Jaguar XK 120 Supersonic by Ghia
“That this dazzling machine is still wowing onlookers is remarkable given how many cars of this ilk have long since dropped off the radar. Either that, or been chopped, changed, silted and reconfigured.”
Chassis 679768, the featured player in this book, certainly wowed its current custodian—a connoisseur who plunked down over $2 million at a 2015 auction. The car’s original owner may well have been a connoisseur too, he certainly thought of himself that way, but his checkbook couldn’t keep up with this good taste and he had to skip town with his bills unpaid and his cars repossessed (he had also ordered the sister car).
That story alone would be worth reading the book for but there’s a lot more, and it’s all superlatively done and ticks many boxes.
As if an XK 120 weren’t sexy enough right off the peg . . . but park a Supersonic next to it and you’d be hard-pressed to recognize them as the same car. Ghia made only three Supersonics on the Jaguar chassis (of which two survive) but there are also Alfas, Fiats, Astons, and even a Cobra—and their coachwork has such similar outlines that you really have to know what you’re looking for to tell them apart.
While this book focuses on the first of the three Jags it’ll also tell you about all the other Supersonics, and, in fact, even has a chapter on other XKs with Italian coachwork. The “120” in this XK model’s name is of course a reference to its top speed—quite a big number in its day—but this particular chassis happens to be the only Supersonic to have received supertuner Virgilio Conrero’s ministrations which make it faster still.
All this unfolds over an all too brief 108 pages and author Heseltine and publisher Porter Press have wrung the most out of them. For Porter Press, this book represents the first installment in their new “Coachbuilt Cars” series, subsequent titles to be penned by Heseltine as well. Porter Press is of course renowned for its deep catalog of definitive Jaguar titles, but their books most always have dealt with competition cars so a coachwork-driven series turns a new leaf. To appreciate how well thought out this new book is you only have to consider that it has a truly fine Index—just how fine you can tell by, for instance, the fact that all “Ghia-styled cars” are bundled under one entry, among whose several subdivisions is one for all Supersonics. Such attention to detail is evident throughout.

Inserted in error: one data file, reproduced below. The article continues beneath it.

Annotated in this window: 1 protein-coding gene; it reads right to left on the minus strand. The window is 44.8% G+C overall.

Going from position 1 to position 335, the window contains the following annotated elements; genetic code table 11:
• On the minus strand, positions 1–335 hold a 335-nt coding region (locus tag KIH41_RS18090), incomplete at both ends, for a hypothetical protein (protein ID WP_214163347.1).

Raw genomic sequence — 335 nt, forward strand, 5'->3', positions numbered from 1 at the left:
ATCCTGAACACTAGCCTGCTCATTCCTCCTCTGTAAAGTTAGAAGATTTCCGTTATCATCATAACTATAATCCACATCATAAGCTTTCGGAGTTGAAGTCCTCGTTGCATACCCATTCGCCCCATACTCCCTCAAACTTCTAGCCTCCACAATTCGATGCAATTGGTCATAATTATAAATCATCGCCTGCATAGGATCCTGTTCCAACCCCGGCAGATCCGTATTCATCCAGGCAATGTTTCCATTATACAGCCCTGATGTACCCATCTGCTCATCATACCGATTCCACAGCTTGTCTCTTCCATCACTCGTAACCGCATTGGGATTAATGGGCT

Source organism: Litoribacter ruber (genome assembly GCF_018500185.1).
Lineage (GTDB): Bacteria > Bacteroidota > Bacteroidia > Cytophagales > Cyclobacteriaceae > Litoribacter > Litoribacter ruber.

UK readers will have had plenty of occasion to come across Heseltine’s name, as a contributor on automotive subjects to such mainstream newspapers as The Guardian and specialist car magazines such as Octane and many others. He is most adept at turning a phrase, stringing a story together, and both having a point of view and a frame of reference.
Fans of Ghia’s brilliant but shy designer/engineer Giovanni Savonuzzi will appreciate an intelligent appraisal of the man’s work here. (If a Supersonic is out of your price range try a Karmann Ghia instead, and file away this morsel: “Several designers claimed authorship . . . and S. was among their number, although he was probably the least vocal about it.”) Designers will find it noteworthy that the body this XK wears was originally intended for a one-off Alfa Romeo 1900 built for the 1953 Mille Miglia. The bigger story of how Ghia went from making lowly pots and pans to high-design automobile coachwork is much bigger than this book can examine in detail but there is enough here to give good context. The coverage ends with the total restoration of the car that had gotten underway as this book was being finalized.
For the riches it offers, the book is quite absurdly cheap. Hopefully this is a harbinger of the other books to come in this series. Heseltine says he’s always loved cars, and everything to do with them. He does take on custom writing/research projects so if you have a special car, get him on the horn.
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